from "Family Planning in a Changing World: A Christian Perspective"
...Most families have some need for contraception, both for their own well being and for the well being of society. However, Christian parents who experience an unplanned pregnancy, through self-discipline and spiritual devotion should accept the additional responsibility of another child with grace and love. Such experience can provide an unusual blessing within the family.
Contraception is the means of preventing conception of unwanted children. The use of technical means in preventing pregnancy is at times morally right and desirable. Are there religious implications involved? Yes. Sex is ordained by God, not as a performance, but as a sacred relationship. It is not an act of self-love, it is the right of loving another. It is respect for a person, not merely a body.
The full dimensions of parenthood - the care and nurture of children, the safeguarding of their material welfare, the training for responsible adulthood, the companionship of family life - all have a direct relationship to the Christian's personal view on controlled procreation. This needs more than just the practice of "birth control." It implies a basically affirmative attitude toward procreation.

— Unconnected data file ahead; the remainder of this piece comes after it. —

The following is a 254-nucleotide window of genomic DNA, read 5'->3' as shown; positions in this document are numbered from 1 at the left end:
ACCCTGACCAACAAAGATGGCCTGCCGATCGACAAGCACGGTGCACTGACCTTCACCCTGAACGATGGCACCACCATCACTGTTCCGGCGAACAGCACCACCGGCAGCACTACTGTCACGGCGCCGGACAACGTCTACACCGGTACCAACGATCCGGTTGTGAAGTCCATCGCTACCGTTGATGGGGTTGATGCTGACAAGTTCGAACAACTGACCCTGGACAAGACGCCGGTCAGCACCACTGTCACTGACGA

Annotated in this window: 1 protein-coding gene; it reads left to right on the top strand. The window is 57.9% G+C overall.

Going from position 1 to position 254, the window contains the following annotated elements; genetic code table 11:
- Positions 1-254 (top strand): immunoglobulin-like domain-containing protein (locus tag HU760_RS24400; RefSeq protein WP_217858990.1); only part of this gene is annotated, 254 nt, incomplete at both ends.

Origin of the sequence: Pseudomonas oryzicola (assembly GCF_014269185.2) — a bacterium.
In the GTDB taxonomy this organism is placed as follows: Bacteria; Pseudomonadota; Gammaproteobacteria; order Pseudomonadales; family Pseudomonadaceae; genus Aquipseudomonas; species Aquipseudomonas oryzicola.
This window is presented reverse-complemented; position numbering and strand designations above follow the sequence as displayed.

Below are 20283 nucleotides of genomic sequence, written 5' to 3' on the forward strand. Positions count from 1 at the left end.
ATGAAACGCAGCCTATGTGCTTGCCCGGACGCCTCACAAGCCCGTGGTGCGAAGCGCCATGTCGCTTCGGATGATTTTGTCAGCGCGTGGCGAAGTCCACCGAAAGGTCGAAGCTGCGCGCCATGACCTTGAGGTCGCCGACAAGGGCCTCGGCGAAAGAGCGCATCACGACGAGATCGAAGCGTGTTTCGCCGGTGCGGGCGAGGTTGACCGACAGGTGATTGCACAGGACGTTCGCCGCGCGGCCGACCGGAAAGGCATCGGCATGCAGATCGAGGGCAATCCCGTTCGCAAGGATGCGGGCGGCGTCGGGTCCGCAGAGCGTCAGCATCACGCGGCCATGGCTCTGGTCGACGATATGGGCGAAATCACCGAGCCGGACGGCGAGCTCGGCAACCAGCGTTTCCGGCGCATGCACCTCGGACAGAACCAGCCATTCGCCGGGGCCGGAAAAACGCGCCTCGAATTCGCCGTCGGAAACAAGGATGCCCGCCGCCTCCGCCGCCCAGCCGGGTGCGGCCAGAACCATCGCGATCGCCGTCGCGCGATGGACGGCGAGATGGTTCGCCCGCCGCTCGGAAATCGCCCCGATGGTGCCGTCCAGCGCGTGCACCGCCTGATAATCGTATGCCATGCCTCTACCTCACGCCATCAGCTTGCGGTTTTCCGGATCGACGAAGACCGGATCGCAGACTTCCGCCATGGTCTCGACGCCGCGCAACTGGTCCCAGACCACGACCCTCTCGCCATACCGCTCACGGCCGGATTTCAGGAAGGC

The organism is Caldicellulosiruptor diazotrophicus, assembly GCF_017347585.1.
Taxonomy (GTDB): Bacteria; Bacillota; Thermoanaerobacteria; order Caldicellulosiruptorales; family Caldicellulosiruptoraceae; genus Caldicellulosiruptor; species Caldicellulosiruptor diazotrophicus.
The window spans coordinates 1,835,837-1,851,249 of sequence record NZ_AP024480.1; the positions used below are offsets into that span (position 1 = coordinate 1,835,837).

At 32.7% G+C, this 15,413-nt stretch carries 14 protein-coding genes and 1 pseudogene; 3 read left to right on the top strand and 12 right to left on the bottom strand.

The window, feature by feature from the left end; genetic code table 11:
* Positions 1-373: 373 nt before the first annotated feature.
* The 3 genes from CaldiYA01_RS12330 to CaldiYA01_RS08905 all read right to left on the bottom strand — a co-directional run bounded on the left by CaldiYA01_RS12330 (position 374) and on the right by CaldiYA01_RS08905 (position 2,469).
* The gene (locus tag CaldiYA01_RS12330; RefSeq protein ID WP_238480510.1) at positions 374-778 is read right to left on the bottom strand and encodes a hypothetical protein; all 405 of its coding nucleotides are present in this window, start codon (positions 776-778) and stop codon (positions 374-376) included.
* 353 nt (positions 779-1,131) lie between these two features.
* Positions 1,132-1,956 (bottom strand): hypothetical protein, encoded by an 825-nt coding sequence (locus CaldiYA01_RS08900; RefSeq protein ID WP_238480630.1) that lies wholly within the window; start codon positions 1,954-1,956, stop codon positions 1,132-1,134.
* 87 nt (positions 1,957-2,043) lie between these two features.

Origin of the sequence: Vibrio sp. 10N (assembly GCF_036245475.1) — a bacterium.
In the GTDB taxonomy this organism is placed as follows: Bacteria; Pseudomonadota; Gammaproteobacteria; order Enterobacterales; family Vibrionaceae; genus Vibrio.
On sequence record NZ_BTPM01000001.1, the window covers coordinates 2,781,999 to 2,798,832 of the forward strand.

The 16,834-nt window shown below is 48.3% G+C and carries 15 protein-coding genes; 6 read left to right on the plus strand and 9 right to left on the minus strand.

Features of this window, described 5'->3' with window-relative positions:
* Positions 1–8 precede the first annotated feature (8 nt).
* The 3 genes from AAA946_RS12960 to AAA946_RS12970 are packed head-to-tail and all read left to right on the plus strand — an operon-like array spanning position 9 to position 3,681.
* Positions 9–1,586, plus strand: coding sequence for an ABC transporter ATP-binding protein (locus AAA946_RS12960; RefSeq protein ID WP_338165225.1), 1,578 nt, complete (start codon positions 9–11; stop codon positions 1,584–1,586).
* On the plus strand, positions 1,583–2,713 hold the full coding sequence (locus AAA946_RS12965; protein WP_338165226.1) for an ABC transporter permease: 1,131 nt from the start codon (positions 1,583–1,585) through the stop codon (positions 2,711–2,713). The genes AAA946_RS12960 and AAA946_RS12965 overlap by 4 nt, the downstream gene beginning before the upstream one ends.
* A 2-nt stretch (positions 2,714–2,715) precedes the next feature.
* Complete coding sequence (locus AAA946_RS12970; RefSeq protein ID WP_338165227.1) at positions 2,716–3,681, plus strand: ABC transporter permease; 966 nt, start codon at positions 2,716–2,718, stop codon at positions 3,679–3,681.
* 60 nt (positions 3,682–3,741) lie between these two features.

Partners in marriage should have the privilege of deciding the number of children to have in their family. Counsel concerning birth control methods and means should be sough from a Christian physician or counselor. Any method of birth control that irreversibly sterilizes the husband or wife involves a difficult decision. Any such choice should be with full understanding of both partners.
The means which a married couple uses to determine the number and spacing of the births of their children are a matter for them to decide with their own consciences on the basis of competent medical advice and spiritual advice with a sense of accountability to God. So long as it causes no harm to those involved, no particular method of contraception has any special merit or demerit. It is the spirit in which the means is used, rather than whether it is "natural or artificial," which defines is "rightness" or "wrongness." "Whatsoever you do, do all to the glory of God" (I Cor. 10:31) is a principle pertinent to the use of the God-given reproductive power.
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